(Until then, the 110-33 loss to Richmond in R7 was the leader in the clubhouse for this “honor”.)

If we were to speak of the club in as many words as they had wins in 2018:

“Well, at least the title resides nearby now…”

 

Meta-Player Of The Year Results

Over the course of the season, we gathered game-by-game naming of the outstanding players of the game or the week from fourteen different sources each round. These range from “Team of the Week” listings to more Brownlow-like “top players of the game” scenarios. Our tallies are mostly from external sources, while the team’s “Best & Fairest” was selected by the team’s coaches, so they never quite match up. But it’s still an interesting comparison.

            Regarding “Dominant”, “Prominent”, and “Notable” performances, those terms indicate games where 90%, 80%, or 70% of those fourteen sources recognized the player as outstanding in that week’s game. (This is the most “Brownlow-ish” we can get during the year!)

 

  1. NAT FYFE – 371 points (10th overall)

Best & Fairest finish: third. Despite missing seven games, received 16 Brownlow votes, most on the team.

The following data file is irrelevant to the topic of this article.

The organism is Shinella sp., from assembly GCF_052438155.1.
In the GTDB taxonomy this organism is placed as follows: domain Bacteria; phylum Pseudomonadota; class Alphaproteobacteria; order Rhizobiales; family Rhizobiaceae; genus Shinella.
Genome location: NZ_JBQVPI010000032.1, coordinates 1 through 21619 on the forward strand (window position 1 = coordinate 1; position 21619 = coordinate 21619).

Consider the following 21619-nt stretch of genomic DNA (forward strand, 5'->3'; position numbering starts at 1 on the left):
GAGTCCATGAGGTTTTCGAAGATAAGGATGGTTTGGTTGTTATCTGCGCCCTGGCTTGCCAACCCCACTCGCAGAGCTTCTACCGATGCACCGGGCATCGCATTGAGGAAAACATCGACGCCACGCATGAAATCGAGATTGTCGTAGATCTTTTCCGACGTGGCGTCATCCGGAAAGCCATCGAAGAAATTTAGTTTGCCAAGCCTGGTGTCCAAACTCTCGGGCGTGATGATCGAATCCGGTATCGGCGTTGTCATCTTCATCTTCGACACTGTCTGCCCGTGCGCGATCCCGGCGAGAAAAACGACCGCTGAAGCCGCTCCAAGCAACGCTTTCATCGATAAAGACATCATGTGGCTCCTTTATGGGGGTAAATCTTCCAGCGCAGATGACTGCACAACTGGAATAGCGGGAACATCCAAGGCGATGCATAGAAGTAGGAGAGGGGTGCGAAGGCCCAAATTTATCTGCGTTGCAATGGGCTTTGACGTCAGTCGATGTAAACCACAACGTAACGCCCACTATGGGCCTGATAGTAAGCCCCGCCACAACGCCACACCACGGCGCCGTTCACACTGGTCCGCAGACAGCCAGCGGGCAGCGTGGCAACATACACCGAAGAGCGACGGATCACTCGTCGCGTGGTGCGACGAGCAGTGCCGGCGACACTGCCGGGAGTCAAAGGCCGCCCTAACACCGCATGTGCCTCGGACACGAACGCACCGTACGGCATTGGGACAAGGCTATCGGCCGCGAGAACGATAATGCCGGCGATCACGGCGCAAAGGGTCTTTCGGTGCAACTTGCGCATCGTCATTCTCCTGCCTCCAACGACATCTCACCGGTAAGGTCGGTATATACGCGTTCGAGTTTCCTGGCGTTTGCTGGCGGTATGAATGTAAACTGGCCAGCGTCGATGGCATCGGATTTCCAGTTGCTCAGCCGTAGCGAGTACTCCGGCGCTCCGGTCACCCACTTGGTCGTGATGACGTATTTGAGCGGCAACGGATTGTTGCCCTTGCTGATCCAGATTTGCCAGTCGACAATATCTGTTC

Last year’s meta-PotY finish: first, 25th overall. In 2016, despite injuries, he was still second on the club and 100th overall.

Dom/Prom/Notable games: Four dominant games (in R5, 8, 10, and 13), and three prominent games (in R2, 3, and 7). Fyfe had 350 points after round 14 and led by 83 points over Tom Mitchell in second – and then his hamstring betrayed him.

            All-Australian; ELO-FF Top 22 and interchange midfielder

  1. Lachie Neale – 277 points (26th overall)

Best & Fairest finish: first (his second medal – now, he’ll have to strive for Brisbane’s B&F next year). Received 11 Brownlow votes, second most on the Dockers.

Last year’s meta-PotY finish: second (43rd overall), and first in 2016 (33rd overall).

Dom/Prom/Notable games: Two dominant games (in R13 and 21), one prominent game (R23), and one notable game (R12).

            All-Australian 40-man roster.

  1. David Mundy – 136 points (85th overall)

Best & Fairest finish: second. Received eight Brownlow votes, equal third on the club.

Last year’s meta-PotY finish: fifth (101st overall).

Dom/Prom/Notable games: One dominant game, in R21, and one notable game (R17).

  1. Michael Walters – 125 points (91st overall)

Best & Fairest finish: eighth. Received eight Brownlow votes, equal third on the club.

Last year’s meta-PotY finish: third in 2017 (56th overall) and 2016 (116th overall).

Dom/Prom/Notable games: One prominent game, in R10.

  1. Ed Langdon – 105 points (110th overall)

Best & Fairest finish: fourth.

Last year’s meta-PotY finish: 21st.

Dom/Prom/Notable games: One notable game, in R21.

  1. Nathan Wilson – 90 points (131st overall)